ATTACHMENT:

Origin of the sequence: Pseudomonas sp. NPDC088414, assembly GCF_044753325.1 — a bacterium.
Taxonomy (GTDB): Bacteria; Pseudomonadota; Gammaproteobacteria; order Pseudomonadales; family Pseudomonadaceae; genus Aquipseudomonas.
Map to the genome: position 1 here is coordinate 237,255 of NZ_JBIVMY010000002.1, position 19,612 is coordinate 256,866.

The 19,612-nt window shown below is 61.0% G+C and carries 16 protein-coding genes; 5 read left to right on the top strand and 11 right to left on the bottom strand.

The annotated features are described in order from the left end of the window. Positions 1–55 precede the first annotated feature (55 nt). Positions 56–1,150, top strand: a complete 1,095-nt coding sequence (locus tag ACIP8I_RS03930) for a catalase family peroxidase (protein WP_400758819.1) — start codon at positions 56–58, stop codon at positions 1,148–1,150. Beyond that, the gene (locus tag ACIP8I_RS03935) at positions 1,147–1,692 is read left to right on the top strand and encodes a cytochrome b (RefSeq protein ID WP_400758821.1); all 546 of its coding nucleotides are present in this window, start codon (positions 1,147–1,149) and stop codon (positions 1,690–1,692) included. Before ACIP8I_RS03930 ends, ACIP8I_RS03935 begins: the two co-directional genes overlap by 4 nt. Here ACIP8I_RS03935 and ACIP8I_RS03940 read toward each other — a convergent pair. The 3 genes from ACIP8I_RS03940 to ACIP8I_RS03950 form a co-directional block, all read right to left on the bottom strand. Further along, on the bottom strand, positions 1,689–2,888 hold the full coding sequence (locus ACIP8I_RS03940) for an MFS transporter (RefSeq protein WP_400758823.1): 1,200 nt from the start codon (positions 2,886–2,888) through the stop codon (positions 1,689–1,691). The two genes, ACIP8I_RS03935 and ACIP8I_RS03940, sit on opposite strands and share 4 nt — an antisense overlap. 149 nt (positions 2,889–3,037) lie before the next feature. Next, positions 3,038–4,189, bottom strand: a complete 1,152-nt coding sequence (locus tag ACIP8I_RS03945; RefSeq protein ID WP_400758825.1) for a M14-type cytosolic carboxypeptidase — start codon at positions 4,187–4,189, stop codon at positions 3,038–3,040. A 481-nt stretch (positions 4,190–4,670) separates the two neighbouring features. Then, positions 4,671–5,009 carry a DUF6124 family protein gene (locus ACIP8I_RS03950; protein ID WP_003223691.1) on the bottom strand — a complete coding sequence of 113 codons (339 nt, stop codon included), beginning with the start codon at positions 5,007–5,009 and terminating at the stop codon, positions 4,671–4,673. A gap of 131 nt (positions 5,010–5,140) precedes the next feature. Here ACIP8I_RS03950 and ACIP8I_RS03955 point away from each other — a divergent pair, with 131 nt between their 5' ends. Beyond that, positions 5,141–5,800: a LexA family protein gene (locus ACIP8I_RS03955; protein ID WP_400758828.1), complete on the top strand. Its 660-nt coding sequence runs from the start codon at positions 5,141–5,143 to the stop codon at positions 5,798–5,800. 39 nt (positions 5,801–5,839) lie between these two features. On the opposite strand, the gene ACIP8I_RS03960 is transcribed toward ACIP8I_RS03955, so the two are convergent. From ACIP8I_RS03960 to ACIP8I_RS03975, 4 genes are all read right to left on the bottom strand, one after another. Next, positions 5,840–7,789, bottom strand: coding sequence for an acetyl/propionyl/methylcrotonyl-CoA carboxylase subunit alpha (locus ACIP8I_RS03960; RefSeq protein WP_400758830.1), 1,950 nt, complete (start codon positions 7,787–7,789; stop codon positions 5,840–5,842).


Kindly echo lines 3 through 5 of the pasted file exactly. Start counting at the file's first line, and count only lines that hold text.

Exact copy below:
Map to the genome: position 1 here is coordinate 237,255 of NZ_JBIVMY010000002.1, position 19,612 is coordinate 256,866.

The 19,612-nt window shown below is 61.0% G+C and carries 16 protein-coding genes; 5 read left to right on the top strand and 11 right to left on the bottom strand.

The annotated features are described in order from the left end of the window. Positions 1–55 precede the first annotated feature (55 nt). Positions 56–1,150, top strand: a complete 1,095-nt coding sequence (locus tag ACIP8I_RS03930) for a catalase family peroxidase (protein WP_400758819.1) — start codon at positions 56–58, stop codon at positions 1,148–1,150. Beyond that, the gene (locus tag ACIP8I_RS03935) at positions 1,147–1,692 is read left to right on the top strand and encodes a cytochrome b (RefSeq protein ID WP_400758821.1); all 546 of its coding nucleotides are present in this window, start codon (positions 1,147–1,149) and stop codon (positions 1,690–1,692) included. Before ACIP8I_RS03930 ends, ACIP8I_RS03935 begins: the two co-directional genes overlap by 4 nt. Here ACIP8I_RS03935 and ACIP8I_RS03940 read toward each other — a convergent pair. The 3 genes from ACIP8I_RS03940 to ACIP8I_RS03950 form a co-directional block, all read right to left on the bottom strand. Further along, on the bottom strand, positions 1,689–2,888 hold the full coding sequence (locus ACIP8I_RS03940) for an MFS transporter (RefSeq protein WP_400758823.1): 1,200 nt from the start codon (positions 2,886–2,888) through the stop codon (positions 1,689–1,691). The two genes, ACIP8I_RS03935 and ACIP8I_RS03940, sit on opposite strands and share 4 nt — an antisense overlap. 149 nt (positions 2,889–3,037) lie before the next feature. Next, positions 3,038–4,189, bottom strand: a complete 1,152-nt coding sequence (locus tag ACIP8I_RS03945; RefSeq protein ID WP_400758825.1) for a M14-type cytosolic carboxypeptidase — start codon at positions 4,187–4,189, stop codon at positions 3,038–3,040. A 481-nt stretch (positions 4,190–4,670) separates the two neighbouring features. Then, positions 4,671–5,009 carry a DUF6124 family protein gene (locus ACIP8I_RS03950; protein ID WP_003223691.1) on the bottom strand — a complete coding sequence of 113 codons (339 nt, stop codon included), beginning with the start codon at positions 5,007–5,009 and terminating at the stop codon, positions 4,671–4,673. A gap of 131 nt (positions 5,010–5,140) precedes the next feature. Here ACIP8I_RS03950 and ACIP8I_RS03955 point away from each other — a divergent pair, with 131 nt between their 5' ends. Beyond that, positions 5,141–5,800: a LexA family protein gene (locus ACIP8I_RS03955; protein ID WP_400758828.1), complete on the top strand. Its 660-nt coding sequence runs from the start codon at positions 5,141–5,143 to the stop codon at positions 5,798–5,800. 39 nt (positions 5,801–5,839) lie between these two features. On the opposite strand, the gene ACIP8I_RS03960 is transcribed toward ACIP8I_RS03955, so the two are convergent. From ACIP8I_RS03960 to ACIP8I_RS03975, 4 genes are all read right to left on the bottom strand, one after another. Next, positions 5,840–7,789, bottom strand: coding sequence for an acetyl/propionyl/methylcrotonyl-CoA carboxylase subunit alpha (locus ACIP8I_RS03960; RefSeq protein WP_400758830.1), 1,950 nt, complete (start codon positions 7,787–7,789; stop codon positions 5,840–5,842).